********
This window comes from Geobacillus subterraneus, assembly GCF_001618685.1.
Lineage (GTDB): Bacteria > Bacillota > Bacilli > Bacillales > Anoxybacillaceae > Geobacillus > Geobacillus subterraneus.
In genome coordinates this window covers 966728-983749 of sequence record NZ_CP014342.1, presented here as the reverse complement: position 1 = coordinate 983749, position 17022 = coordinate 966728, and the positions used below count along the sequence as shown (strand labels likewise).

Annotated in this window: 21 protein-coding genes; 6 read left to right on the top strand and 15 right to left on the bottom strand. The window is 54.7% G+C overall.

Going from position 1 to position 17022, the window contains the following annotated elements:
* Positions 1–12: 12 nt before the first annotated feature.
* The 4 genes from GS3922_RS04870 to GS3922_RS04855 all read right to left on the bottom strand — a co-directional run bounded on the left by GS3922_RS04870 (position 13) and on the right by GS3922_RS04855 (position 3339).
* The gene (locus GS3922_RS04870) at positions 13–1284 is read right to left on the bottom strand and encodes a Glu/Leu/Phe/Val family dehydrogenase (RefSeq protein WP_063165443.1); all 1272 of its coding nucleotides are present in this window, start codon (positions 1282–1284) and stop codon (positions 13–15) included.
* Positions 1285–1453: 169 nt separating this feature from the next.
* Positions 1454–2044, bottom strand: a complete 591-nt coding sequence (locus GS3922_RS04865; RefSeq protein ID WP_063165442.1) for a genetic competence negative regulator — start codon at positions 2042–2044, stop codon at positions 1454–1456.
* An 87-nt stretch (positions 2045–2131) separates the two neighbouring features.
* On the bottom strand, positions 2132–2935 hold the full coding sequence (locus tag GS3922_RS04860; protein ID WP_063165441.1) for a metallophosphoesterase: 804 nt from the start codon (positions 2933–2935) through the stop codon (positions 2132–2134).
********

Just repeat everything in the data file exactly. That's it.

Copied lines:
This window comes from Geobacillus subterraneus, assembly GCF_001618685.1.
Lineage (GTDB): Bacteria > Bacillota > Bacilli > Bacillales > Anoxybacillaceae > Geobacillus > Geobacillus subterraneus.
In genome coordinates this window covers 966728-983749 of sequence record NZ_CP014342.1, presented here as the reverse complement: position 1 = coordinate 983749, position 17022 = coordinate 966728, and the positions used below count along the sequence as shown (strand labels likewise).

Annotated in this window: 21 protein-coding genes; 6 read left to right on the top strand and 15 right to left on the bottom strand. The window is 54.7% G+C overall.

Going from position 1 to position 17022, the window contains the following annotated elements:
* Positions 1–12: 12 nt before the first annotated feature.
* The 4 genes from GS3922_RS04870 to GS3922_RS04855 all read right to left on the bottom strand — a co-directional run bounded on the left by GS3922_RS04870 (position 13) and on the right by GS3922_RS04855 (position 3339).
* The gene (locus GS3922_RS04870) at positions 13–1284 is read right to left on the bottom strand and encodes a Glu/Leu/Phe/Val family dehydrogenase (RefSeq protein WP_063165443.1); all 1272 of its coding nucleotides are present in this window, start codon (positions 1282–1284) and stop codon (positions 13–15) included.
* Positions 1285–1453: 169 nt separating this feature from the next.
* Positions 1454–2044, bottom strand: a complete 591-nt coding sequence (locus GS3922_RS04865; RefSeq protein ID WP_063165442.1) for a genetic competence negative regulator — start codon at positions 2042–2044, stop codon at positions 1454–1456.
* An 87-nt stretch (positions 2045–2131) separates the two neighbouring features.
* On the bottom strand, positions 2132–2935 hold the full coding sequence (locus tag GS3922_RS04860; protein ID WP_063165441.1) for a metallophosphoesterase: 804 nt from the start codon (positions 2933–2935) through the stop codon (positions 2132–2134).